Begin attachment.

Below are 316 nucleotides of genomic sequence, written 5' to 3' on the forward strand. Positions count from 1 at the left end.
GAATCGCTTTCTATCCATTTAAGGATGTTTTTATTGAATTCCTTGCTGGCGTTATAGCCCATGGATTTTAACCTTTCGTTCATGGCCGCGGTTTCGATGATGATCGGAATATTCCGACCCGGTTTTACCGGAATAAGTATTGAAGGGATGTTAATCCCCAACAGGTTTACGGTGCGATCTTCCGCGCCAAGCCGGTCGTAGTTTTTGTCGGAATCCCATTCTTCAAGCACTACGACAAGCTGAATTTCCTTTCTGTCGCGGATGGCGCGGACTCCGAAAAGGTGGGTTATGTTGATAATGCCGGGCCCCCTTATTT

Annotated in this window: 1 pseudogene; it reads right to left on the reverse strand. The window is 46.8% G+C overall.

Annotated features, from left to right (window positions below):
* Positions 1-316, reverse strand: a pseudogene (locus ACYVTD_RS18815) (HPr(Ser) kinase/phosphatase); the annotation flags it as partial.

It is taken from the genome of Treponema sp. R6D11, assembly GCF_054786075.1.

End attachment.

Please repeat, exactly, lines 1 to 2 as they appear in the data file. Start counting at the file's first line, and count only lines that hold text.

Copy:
Below are 316 nucleotides of genomic sequence, written 5' to 3' on the forward strand. Positions count from 1 at the left end.
GAATCGCTTTCTATCCATTTAAGGATGTTTTTATTGAATTCCTTGCTGGCGTTATAGCCCATGGATTTTAACCTTTCGTTCATGGCCGCGGTTTCGATGATGATCGGAATATTCCGACCCGGTTTTACCGGAATAAGTATTGAAGGGATGTTAATCCCCAACAGGTTTACGGTGCGATCTTCCGCGCCAAGCCGGTCGTAGTTTTTGTCGGAATCCCATTCTTCAAGCACTACGACAAGCTGAATTTCCTTTCTGTCGCGGATGGCGCGGACTCCGAAAAGGTGGGTTATGTTGATAATGCCGGGCCCCCTTATTT